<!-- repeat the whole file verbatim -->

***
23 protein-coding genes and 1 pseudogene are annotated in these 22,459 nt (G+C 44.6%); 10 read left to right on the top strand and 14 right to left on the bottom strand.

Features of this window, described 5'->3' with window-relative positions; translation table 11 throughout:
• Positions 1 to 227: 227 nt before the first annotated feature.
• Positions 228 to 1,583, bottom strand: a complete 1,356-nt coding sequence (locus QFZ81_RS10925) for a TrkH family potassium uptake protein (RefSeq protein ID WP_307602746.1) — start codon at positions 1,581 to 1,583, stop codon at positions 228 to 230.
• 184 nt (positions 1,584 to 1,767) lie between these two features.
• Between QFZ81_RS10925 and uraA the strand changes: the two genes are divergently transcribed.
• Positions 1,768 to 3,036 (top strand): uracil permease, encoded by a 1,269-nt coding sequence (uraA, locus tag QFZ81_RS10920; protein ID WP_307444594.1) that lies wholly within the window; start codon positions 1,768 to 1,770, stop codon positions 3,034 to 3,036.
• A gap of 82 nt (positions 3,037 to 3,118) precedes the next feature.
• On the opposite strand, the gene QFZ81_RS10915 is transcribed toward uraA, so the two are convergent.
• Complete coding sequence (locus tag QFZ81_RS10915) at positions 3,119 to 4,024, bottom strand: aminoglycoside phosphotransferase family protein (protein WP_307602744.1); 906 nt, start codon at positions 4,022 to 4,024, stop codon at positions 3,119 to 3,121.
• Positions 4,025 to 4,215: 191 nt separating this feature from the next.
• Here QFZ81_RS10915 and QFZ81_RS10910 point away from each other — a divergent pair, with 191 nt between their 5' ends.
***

23 protein-coding genes and 1 pseudogene are annotated in these 22,459 nt (G+C 44.6%); 10 read left to right on the top strand and 14 right to left on the bottom strand.

Features of this window, described 5'->3' with window-relative positions; translation table 11 throughout:
• Positions 1 to 227: 227 nt before the first annotated feature.
• Positions 228 to 1,583, bottom strand: a complete 1,356-nt coding sequence (locus QFZ81_RS10925) for a TrkH family potassium uptake protein (RefSeq protein ID WP_307602746.1) — start codon at positions 1,581 to 1,583, stop codon at positions 228 to 230.
• 184 nt (positions 1,584 to 1,767) lie between these two features.
• Between QFZ81_RS10925 and uraA the strand changes: the two genes are divergently transcribed.
• Positions 1,768 to 3,036 (top strand): uracil permease, encoded by a 1,269-nt coding sequence (uraA, locus tag QFZ81_RS10920; protein ID WP_307444594.1) that lies wholly within the window; start codon positions 1,768 to 1,770, stop codon positions 3,034 to 3,036.
• A gap of 82 nt (positions 3,037 to 3,118) precedes the next feature.
• On the opposite strand, the gene QFZ81_RS10915 is transcribed toward uraA, so the two are convergent.
• Complete coding sequence (locus tag QFZ81_RS10915) at positions 3,119 to 4,024, bottom strand: aminoglycoside phosphotransferase family protein (protein WP_307602744.1); 906 nt, start codon at positions 4,022 to 4,024, stop codon at positions 3,119 to 3,121.
• Positions 4,025 to 4,215: 191 nt separating this feature from the next.
• Here QFZ81_RS10915 and QFZ81_RS10910 point away from each other — a divergent pair, with 191 nt between their 5' ends.